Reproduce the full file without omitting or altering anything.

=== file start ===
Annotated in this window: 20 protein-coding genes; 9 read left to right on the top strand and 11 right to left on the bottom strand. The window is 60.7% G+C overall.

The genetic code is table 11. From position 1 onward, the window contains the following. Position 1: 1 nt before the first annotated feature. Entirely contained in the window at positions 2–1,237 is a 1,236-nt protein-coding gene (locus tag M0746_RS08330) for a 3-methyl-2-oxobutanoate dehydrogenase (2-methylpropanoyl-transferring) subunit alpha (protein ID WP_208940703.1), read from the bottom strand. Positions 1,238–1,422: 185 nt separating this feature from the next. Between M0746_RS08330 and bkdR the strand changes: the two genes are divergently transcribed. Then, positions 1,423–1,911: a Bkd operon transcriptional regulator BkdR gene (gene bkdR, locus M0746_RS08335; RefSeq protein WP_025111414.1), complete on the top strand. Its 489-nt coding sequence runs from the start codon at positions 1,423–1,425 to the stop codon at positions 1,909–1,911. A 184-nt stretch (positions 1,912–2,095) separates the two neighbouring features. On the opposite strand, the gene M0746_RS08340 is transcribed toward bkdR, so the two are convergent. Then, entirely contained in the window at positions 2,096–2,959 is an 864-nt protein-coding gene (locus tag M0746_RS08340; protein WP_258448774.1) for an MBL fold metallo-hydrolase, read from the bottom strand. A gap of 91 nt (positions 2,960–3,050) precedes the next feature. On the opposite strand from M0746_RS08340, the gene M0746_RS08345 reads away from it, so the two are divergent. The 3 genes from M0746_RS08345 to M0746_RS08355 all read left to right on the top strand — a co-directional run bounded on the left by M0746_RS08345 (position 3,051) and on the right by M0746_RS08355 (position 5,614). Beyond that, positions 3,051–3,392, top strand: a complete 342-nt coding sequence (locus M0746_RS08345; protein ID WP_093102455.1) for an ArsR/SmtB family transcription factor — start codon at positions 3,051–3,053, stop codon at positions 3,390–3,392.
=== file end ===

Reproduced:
Annotated in this window: 20 protein-coding genes; 9 read left to right on the top strand and 11 right to left on the bottom strand. The window is 60.7% G+C overall.

The genetic code is table 11. From position 1 onward, the window contains the following. Position 1: 1 nt before the first annotated feature. Entirely contained in the window at positions 2–1,237 is a 1,236-nt protein-coding gene (locus tag M0746_RS08330) for a 3-methyl-2-oxobutanoate dehydrogenase (2-methylpropanoyl-transferring) subunit alpha (protein ID WP_208940703.1), read from the bottom strand. Positions 1,238–1,422: 185 nt separating this feature from the next. Between M0746_RS08330 and bkdR the strand changes: the two genes are divergently transcribed. Then, positions 1,423–1,911: a Bkd operon transcriptional regulator BkdR gene (gene bkdR, locus M0746_RS08335; RefSeq protein WP_025111414.1), complete on the top strand. Its 489-nt coding sequence runs from the start codon at positions 1,423–1,425 to the stop codon at positions 1,909–1,911. A 184-nt stretch (positions 1,912–2,095) separates the two neighbouring features. On the opposite strand, the gene M0746_RS08340 is transcribed toward bkdR, so the two are convergent. Then, entirely contained in the window at positions 2,096–2,959 is an 864-nt protein-coding gene (locus tag M0746_RS08340; protein WP_258448774.1) for an MBL fold metallo-hydrolase, read from the bottom strand. A gap of 91 nt (positions 2,960–3,050) precedes the next feature. On the opposite strand from M0746_RS08340, the gene M0746_RS08345 reads away from it, so the two are divergent. The 3 genes from M0746_RS08345 to M0746_RS08355 all read left to right on the top strand — a co-directional run bounded on the left by M0746_RS08345 (position 3,051) and on the right by M0746_RS08355 (position 5,614). Beyond that, positions 3,051–3,392, top strand: a complete 342-nt coding sequence (locus M0746_RS08345; protein ID WP_093102455.1) for an ArsR/SmtB family transcription factor — start codon at positions 3,051–3,053, stop codon at positions 3,390–3,392.